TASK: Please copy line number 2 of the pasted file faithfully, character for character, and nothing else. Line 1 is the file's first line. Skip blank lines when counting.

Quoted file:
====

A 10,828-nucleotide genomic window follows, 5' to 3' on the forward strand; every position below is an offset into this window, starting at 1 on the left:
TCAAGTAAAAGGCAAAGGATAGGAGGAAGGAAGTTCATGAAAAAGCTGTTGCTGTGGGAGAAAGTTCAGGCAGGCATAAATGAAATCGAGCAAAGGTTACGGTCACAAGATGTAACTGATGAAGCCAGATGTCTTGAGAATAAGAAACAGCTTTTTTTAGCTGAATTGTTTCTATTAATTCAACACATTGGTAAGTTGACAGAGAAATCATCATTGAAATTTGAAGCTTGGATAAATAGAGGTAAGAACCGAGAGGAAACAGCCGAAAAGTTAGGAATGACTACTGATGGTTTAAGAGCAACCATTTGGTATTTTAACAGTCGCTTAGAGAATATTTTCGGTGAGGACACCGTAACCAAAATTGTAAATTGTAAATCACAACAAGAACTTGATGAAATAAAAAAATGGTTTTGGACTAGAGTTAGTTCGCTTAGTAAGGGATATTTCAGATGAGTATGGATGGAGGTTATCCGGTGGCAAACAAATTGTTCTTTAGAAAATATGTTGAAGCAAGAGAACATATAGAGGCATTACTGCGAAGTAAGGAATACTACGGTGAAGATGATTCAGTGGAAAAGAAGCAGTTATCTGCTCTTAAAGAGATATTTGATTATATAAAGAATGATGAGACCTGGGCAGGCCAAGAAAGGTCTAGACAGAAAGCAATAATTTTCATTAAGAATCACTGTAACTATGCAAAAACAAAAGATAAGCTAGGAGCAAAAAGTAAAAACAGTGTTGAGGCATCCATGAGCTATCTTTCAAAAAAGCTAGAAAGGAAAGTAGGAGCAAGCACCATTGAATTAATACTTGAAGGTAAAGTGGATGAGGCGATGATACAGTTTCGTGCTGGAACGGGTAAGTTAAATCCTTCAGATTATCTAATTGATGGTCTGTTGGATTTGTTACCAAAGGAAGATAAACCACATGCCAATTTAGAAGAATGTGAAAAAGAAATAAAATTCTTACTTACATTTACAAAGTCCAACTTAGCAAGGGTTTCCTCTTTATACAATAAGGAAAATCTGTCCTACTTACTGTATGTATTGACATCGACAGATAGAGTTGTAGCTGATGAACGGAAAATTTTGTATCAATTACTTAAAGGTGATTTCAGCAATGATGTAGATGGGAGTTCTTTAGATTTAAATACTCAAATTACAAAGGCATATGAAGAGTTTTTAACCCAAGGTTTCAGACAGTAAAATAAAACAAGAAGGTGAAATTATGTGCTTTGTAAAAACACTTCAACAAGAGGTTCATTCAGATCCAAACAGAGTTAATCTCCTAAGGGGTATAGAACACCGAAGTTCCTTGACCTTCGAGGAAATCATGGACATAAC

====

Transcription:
TCAAGTAAAAGGCAAAGGATAGGAGGAAGGAAGTTCATGAAAAAGCTGTTGCTGTGGGAGAAAGTTCAGGCAGGCATAAATGAAATCGAGCAAAGGTTACGGTCACAAGATGTAACTGATGAAGCCAGATGTCTTGAGAATAAGAAACAGCTTTTTTTAGCTGAATTGTTTCTATTAATTCAACACATTGGTAAGTTGACAGAGAAATCATCATTGAAATTTGAAGCTTGGATAAATAGAGGTAAGAACCGAGAGGAAACAGCCGAAAAGTTAGGAATGACTACTGATGGTTTAAGAGCAACCATTTGGTATTTTAACAGTCGCTTAGAGAATATTTTCGGTGAGGACACCGTAACCAAAATTGTAAATTGTAAATCACAACAAGAACTTGATGAAATAAAAAAATGGTTTTGGACTAGAGTTAGTTCGCTTAGTAAGGGATATTTCAGATGAGTATGGATGGAGGTTATCCGGTGGCAAACAAATTGTTCTTTAGAAAATATGTTGAAGCAAGAGAACATATAGAGGCATTACTGCGAAGTAAGGAATACTACGGTGAAGATGATTCAGTGGAAAAGAAGCAGTTATCTGCTCTTAAAGAGATATTTGATTATATAAAGAATGATGAGACCTGGGCAGGCCAAGAAAGGTCTAGACAGAAAGCAATAATTTTCATTAAGAATCACTGTAACTATGCAAAAACAAAAGATAAGCTAGGAGCAAAAAGTAAAAACAGTGTTGAGGCATCCATGAGCTATCTTTCAAAAAAGCTAGAAAGGAAAGTAGGAGCAAGCACCATTGAATTAATACTTGAAGGTAAAGTGGATGAGGCGATGATACAGTTTCGTGCTGGAACGGGTAAGTTAAATCCTTCAGATTATCTAATTGATGGTCTGTTGGATTTGTTACCAAAGGAAGATAAACCACATGCCAATTTAGAAGAATGTGAAAAAGAAATAAAATTCTTACTTACATTTACAAAGTCCAACTTAGCAAGGGTTTCCTCTTTATACAATAAGGAAAATCTGTCCTACTTACTGTATGTATTGACATCGACAGATAGAGTTGTAGCTGATGAACGGAAAATTTTGTATCAATTACTTAAAGGTGATTTCAGCAATGATGTAGATGGGAGTTCTTTAGATTTAAATACTCAAATTACAAAGGCATATGAAGAGTTTTTAACCCAAGGTTTCAGACAGTAAAATAAAACAAGAAGGTGAAATTATGTGCTTTGTAAAAACACTTCAACAAGAGGTTCATTCAGATCCAAACAGAGTTAATCTCCTAAGGGGTATAGAACACCGAAGTTCCTTGACCTTCGAGGAAATCATGGACATAAC